As illustrated in Fig. 1, it is desirable to have the bores of inlet nozzle 8, and discharge spout 9, flare inwardly to several times the respective outer end diameters. This is for the purposes; of gradually and greatly reducing the velocity of the incoming air from the pressure bulb; and for gradually and greatly increasing the velocity of the stream of vaporized medicament issuing through the discharge spout. In this manner it is easy to avoid undue turbulence within vessel 5, without sacrificing the desired jet velocity at spout 9.

Inner end 25 of the inlet nozzle, is considerably spaced from inner end 26 of the discharge spout; to prevent air from flowing directly across from the former to the latter unless it picks up and carries vaporized medicament with it. In the construction illustrated, air will enter vessel at 25, at low velocity; and it will gently push vaporized medicament ahead of it into the enlarged end 26 of the discharge spout. The velocity of the vapor-laden stream will then quickly be built up, to the value desired in the emerging jet.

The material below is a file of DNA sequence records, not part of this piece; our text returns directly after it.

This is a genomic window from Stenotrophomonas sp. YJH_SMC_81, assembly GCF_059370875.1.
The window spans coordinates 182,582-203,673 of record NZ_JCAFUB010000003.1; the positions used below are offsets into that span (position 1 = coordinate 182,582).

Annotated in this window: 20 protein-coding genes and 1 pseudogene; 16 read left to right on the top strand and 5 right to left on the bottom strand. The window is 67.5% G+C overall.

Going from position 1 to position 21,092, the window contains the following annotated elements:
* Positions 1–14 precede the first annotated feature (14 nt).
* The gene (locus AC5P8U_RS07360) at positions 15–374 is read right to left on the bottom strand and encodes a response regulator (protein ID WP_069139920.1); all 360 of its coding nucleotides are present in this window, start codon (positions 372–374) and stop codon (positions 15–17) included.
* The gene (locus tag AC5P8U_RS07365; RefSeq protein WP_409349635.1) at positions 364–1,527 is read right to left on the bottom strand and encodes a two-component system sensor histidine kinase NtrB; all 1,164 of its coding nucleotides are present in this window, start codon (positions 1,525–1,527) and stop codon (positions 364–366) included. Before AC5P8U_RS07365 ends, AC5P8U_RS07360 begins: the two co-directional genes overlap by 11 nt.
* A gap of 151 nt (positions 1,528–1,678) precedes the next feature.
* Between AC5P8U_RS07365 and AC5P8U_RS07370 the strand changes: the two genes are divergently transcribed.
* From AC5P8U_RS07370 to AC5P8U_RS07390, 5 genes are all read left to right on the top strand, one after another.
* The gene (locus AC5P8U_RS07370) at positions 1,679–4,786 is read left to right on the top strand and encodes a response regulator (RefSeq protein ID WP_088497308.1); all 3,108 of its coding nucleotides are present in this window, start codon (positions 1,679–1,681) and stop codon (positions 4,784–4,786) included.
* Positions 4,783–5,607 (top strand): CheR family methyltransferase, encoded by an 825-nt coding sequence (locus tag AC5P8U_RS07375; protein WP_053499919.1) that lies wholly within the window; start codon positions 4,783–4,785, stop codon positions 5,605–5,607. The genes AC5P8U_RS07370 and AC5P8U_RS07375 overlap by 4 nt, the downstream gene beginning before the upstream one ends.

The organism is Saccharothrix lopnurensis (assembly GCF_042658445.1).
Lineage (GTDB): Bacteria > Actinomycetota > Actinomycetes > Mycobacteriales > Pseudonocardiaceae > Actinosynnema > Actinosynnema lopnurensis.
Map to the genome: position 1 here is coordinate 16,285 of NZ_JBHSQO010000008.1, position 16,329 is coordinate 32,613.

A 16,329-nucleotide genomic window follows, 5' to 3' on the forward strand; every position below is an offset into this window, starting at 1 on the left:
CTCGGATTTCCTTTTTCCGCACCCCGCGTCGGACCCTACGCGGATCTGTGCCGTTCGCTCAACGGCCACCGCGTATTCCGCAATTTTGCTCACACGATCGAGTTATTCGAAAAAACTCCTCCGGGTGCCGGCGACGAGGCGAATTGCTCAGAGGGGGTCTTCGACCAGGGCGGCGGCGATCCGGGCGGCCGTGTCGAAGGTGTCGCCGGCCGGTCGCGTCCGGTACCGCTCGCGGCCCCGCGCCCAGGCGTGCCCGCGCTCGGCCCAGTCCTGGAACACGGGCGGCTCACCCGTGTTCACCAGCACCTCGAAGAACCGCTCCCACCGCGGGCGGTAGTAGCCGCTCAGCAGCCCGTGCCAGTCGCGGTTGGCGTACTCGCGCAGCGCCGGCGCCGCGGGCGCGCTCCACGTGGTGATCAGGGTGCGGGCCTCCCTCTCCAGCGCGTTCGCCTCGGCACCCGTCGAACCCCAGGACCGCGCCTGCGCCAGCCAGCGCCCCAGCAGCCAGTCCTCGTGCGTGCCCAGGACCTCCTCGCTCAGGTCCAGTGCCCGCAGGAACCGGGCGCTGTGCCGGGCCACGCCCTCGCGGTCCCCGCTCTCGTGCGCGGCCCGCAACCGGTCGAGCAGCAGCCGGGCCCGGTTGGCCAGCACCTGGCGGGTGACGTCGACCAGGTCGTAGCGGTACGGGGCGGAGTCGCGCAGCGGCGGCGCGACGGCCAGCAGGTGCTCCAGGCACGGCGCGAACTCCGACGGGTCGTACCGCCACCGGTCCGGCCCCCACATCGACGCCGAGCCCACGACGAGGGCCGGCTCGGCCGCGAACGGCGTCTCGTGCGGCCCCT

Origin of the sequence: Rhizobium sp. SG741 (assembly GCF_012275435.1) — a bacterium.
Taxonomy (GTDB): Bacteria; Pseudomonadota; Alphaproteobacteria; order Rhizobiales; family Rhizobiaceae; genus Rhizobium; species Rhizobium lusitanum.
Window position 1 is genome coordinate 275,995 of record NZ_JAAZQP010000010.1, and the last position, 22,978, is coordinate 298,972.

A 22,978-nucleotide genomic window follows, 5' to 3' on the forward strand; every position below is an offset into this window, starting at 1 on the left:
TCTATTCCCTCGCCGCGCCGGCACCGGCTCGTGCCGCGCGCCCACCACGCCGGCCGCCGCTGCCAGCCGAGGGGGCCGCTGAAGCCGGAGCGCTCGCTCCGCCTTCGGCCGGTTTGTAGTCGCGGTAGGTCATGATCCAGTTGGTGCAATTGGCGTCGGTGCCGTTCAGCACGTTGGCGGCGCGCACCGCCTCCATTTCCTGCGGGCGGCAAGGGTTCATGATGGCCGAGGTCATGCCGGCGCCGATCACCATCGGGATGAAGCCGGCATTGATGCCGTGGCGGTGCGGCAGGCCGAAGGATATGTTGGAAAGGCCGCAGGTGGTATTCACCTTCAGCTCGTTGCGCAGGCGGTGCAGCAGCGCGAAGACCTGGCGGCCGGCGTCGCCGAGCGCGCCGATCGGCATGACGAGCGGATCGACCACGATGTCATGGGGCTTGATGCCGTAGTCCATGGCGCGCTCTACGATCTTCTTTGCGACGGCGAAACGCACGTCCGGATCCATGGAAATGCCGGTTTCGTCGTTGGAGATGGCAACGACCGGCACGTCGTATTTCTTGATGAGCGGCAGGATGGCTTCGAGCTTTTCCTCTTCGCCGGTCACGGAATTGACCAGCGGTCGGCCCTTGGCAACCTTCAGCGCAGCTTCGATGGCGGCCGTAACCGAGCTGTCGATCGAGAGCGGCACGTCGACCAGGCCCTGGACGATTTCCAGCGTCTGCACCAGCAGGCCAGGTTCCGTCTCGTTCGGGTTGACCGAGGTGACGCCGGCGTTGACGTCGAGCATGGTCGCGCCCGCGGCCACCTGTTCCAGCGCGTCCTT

I prefer to provide relatively deep co-axial annular recesses around the inner ends of both the inlet nozzle and the discharge spout, as at 27 and 28 respectively. This is for the purpose of affording effective sumps for preventing any escape of either liquid or solid medicament. Otherwise such escape might be possible, if the apparatus should be handled carelessly. When these sumps are provided, and only a small quantity of medicament is used, vessel 5 may be held in any position, and be manipulated as desired, without danger of spilling any of its liquid or solid contents.

It will be apparent that the described apparatus may be used with many forms of auxiliary equipment; such as extension tubing cooperating with discharge spout 9. In such ways it is possible to utilize the disclosed method for treating otherwise inaccessible and concealed surfaces, with a minimum of disturbance and inconvenience.